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Reticulations

Jean-Luc Nancy and the Networks of the Political

2009
Author:

Philip Armstrong

Reticulations

Revealing how networks reopen our understanding of political discourse today

Philip Armstrong proposes a rethinking of political public space that specifically separates networks from the current popular discussion of globalization and information technology. Analyzing a wide range of Jean-Luc Nancy’s works, Reticulations shows how his project of articulating the political in terms of singularities, pluralities, and multiplicities can deepen our understanding of networks and how they influence community and politics.

The breadth of Reticulations is its most impressive and important dimension. Philip Armstrong takes Jean-Luc Nancy’s thought into political contexts in a far more sustained way than I have seen in other critical literature on Nancy.

Christopher Fynsk, University of Aberdeen

Significantly advancing our notion of what constitutes a network, Philip Armstrong proposes a rethinking of political public space that specifically separates networks from the current popular discussion of globalization and information technology.

Analyzing a wide range of Jean-Luc Nancy’s works, Reticulations shows how his project of articulating the political in terms of singularities, pluralities, and multiplicities can deepen our understanding of networks and how they influence community and politics. Even more striking is the way Armstrong associates this general complex in Nancy’s writing with his concern for what Nancy calls the retreat of the political. Armstrong highlights what Nancy’s perspective on networks reveals about movement politics as seen in the 1999 protests in Seattle against the World Trade Organization, the impact of technology on citizenship, and finally how this perspective critiques the model of networked communism constructed by Hardt and Negri.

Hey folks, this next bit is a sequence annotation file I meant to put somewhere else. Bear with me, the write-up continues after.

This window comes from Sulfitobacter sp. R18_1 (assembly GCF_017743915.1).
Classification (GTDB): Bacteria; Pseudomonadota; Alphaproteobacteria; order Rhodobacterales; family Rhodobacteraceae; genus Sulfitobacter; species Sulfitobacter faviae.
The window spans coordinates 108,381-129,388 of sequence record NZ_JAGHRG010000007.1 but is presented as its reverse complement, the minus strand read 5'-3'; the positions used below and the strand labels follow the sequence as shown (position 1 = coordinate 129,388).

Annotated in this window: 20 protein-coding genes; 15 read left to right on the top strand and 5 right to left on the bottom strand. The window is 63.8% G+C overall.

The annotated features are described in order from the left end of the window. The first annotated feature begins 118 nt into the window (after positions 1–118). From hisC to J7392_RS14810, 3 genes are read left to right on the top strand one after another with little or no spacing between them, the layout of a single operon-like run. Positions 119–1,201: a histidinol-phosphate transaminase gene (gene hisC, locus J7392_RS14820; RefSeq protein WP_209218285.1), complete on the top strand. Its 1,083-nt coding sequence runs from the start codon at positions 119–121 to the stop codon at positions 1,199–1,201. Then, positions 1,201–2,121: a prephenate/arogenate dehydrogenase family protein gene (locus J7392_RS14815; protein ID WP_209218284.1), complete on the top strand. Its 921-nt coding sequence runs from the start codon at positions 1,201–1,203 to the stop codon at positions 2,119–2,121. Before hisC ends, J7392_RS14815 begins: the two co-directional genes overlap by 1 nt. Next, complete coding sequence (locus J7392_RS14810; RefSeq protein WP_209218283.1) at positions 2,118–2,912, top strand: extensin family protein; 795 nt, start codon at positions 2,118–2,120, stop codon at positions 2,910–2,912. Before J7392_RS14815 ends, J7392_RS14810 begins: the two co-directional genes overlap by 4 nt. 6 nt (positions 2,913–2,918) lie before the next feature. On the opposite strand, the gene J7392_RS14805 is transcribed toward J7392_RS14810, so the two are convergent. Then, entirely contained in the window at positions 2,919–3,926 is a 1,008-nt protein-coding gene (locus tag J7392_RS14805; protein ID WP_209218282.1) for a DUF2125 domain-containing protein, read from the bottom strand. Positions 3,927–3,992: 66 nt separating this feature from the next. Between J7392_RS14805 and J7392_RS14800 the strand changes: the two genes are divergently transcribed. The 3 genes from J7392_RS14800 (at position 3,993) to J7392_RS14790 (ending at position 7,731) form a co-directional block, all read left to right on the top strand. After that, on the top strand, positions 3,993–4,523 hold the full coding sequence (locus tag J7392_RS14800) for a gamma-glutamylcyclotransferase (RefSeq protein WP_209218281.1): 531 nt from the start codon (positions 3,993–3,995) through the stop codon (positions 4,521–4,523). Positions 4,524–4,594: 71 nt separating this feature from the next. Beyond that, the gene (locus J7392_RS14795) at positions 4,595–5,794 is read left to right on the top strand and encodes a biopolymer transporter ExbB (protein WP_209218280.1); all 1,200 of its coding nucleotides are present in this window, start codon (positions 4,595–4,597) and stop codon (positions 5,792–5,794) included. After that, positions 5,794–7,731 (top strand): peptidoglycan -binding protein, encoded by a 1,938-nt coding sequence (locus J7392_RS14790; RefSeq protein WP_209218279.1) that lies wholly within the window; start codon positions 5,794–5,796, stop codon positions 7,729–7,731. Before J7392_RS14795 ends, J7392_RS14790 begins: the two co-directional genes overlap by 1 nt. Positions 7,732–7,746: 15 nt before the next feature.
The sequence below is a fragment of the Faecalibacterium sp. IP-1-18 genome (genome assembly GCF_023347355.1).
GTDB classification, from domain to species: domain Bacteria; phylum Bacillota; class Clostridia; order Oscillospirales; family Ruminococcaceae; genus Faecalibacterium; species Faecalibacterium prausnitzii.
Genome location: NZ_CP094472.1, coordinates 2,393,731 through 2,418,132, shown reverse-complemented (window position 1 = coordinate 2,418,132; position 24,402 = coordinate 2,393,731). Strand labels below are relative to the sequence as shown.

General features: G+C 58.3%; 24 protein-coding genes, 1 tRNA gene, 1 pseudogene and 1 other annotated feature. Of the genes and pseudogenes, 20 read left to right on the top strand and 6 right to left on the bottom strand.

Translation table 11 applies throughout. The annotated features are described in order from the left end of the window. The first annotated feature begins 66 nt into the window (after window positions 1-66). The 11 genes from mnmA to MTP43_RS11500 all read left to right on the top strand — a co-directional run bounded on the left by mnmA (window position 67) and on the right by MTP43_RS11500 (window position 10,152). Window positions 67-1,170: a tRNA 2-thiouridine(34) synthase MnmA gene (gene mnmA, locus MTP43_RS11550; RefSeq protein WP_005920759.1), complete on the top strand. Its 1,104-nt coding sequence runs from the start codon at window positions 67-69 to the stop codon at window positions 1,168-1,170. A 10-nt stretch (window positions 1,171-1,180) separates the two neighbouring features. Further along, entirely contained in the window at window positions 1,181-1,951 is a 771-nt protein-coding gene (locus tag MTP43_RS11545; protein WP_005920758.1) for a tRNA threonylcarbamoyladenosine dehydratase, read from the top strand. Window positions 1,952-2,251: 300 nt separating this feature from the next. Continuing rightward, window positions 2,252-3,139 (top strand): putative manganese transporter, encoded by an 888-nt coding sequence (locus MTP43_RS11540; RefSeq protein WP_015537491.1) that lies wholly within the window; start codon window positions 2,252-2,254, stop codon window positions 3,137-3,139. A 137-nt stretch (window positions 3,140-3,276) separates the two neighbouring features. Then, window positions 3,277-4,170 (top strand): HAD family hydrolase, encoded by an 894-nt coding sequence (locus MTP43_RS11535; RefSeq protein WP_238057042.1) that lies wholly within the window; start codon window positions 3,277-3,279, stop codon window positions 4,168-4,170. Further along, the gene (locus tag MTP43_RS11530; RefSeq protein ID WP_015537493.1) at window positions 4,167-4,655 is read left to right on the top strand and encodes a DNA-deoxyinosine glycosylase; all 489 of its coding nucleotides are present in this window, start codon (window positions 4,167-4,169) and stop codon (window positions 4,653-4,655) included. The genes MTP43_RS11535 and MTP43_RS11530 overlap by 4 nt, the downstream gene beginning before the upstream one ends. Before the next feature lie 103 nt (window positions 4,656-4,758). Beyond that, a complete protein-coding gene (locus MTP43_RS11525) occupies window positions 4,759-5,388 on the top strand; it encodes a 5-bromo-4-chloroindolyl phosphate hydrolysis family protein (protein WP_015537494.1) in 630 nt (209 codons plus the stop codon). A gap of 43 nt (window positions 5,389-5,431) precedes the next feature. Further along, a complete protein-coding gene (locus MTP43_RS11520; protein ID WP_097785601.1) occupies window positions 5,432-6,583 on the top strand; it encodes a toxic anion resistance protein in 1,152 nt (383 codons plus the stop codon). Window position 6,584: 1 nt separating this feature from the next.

Contesting the exclusive link between technology and networks, Reticulations ultimately demonstrates how network society creates an entirely new politics, one surprisingly rooted in community.

Reticulations

Philip Armstrong is assistant professor of comparative studies at Ohio State University.

Reticulations

The breadth of Reticulations is its most impressive and important dimension. Philip Armstrong takes Jean-Luc Nancy’s thought into political contexts in a far more sustained way than I have seen in other critical literature on Nancy.

Christopher Fynsk, University of Aberdeen

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This text is an important one for considering the use of networks as social organizations, and not simply as a trope of social media outlets. Such networks that Armstrong promotes in Reticulations will be critical for understanding the relations among, within, and between political organizations, smaller factions of political dissent, and the increasing desire to understand our relatedness through difference.
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The Information Society

With incredible breadth of context and eloquent prose, Armstrong shows how Nancy’s philosophy of community reopens the traditional understanding of the collective.

Enculturation

Reticulations provides an exceptionally valuable way of thinking about how technology and political organization operate.

The Communication Review